The US Government's Secret Plan To Give Weapons To Criminals Explained

There's no shortage of far-out plots from the United States government's dark past. In hindsight, many of these operations seem closer to insane conspiracy theories. The CIA's mind control plot, MKULTRA, which centered around psychological torture and brainwashing, might be the one of the most infamous examples of covert government programs, but it's far from the only one.

Another example of the American government's overreach took place between 2009 and 2011 as the Bureau of Alcohol, Tobacco, Firearms, and Explosives considered ways to pinpoint the location of Mexican drug cartels on foreign soil. As reported by Complex, the Western superpower ultimately decided to venture into the illegal and provide weapons to be sold to criminals in Arizona — a scheme that was named Operation Fast and Furious. The hope was that such firearms — almost 2,000 were sold, per CNN — could be traced to the cartels that purchased them. But like other illegal operations undertaken by the American government, things didn't quite go as planned.

The operation had disastrous consequences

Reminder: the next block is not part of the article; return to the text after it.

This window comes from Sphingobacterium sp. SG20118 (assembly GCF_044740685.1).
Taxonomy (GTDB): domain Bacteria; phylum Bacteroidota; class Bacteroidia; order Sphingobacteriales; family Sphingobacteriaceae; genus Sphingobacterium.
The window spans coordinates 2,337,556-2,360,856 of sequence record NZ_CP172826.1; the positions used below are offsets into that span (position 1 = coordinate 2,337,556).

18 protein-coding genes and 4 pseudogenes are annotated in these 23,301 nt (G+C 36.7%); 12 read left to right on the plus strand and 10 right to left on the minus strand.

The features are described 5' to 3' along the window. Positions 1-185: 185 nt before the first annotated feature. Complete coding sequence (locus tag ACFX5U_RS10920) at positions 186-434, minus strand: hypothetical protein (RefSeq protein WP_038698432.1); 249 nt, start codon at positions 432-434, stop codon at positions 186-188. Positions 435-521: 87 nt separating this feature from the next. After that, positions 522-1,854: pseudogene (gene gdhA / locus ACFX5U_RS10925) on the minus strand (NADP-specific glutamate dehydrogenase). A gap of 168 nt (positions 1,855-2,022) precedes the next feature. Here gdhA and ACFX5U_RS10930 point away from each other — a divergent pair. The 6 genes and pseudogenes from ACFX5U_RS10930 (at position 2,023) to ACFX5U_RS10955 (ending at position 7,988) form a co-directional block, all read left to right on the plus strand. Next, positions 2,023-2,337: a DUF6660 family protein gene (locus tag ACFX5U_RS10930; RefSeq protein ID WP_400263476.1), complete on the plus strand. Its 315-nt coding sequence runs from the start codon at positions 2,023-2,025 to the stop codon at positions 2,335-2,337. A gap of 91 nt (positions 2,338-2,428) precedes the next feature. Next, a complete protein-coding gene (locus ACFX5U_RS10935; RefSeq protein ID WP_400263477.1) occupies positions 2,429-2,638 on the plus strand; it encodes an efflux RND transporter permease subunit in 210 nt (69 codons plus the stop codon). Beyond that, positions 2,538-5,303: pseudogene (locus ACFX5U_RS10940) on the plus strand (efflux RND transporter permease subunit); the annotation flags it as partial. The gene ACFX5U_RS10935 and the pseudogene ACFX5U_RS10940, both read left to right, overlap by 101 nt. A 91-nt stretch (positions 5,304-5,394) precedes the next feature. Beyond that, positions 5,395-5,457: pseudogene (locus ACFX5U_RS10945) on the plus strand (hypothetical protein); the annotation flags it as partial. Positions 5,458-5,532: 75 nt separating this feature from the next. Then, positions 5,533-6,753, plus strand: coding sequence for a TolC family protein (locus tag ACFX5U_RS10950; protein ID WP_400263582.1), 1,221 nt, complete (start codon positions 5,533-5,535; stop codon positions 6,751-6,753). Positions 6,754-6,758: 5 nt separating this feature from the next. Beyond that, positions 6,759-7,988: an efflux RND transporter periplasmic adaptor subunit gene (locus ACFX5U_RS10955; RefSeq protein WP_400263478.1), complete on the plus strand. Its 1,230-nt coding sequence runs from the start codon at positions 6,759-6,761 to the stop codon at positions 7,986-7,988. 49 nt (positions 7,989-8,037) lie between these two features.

Although the Department of Justice Inspector General claimed that 20 of 34 suspects arrested in 2011 for trafficking weapons to Mexico were charged via Operation Fast and Furious, the secret plot was also the catalyst for multiple disastrous events. The most egregious was the murder of Border Patrol Agent Brian Terry in 2010 in the Arizona desert. When law enforcement investigated the crime scene, they found two weapons that were sold as part of the U.S. government scheme. Across the border, Complex noted that Mexican officials claimed that 150 citizens were killed or harmed by weapons that originated from America's covert program.

The death of Terry and unconfirmed Mexican deaths are a bloody reminder of the failure of the ATF operation. Of the almost 2,000 firearms that were sold for $1.5 million, CNN claimed that approximately 1,400 were lost by the ATF.

The spectacularly botched plan led to the then-Attorney General Eric Holder being held in criminal contempt in a 255-67 vote by the House of Representatives in 2012. Afterward, William Hoover, the deputy director of the ATF at the time, resigned from his position, and a report from the DOJ Inspector General deemed that 14 employees in both sections of government had caused management failures in the operation.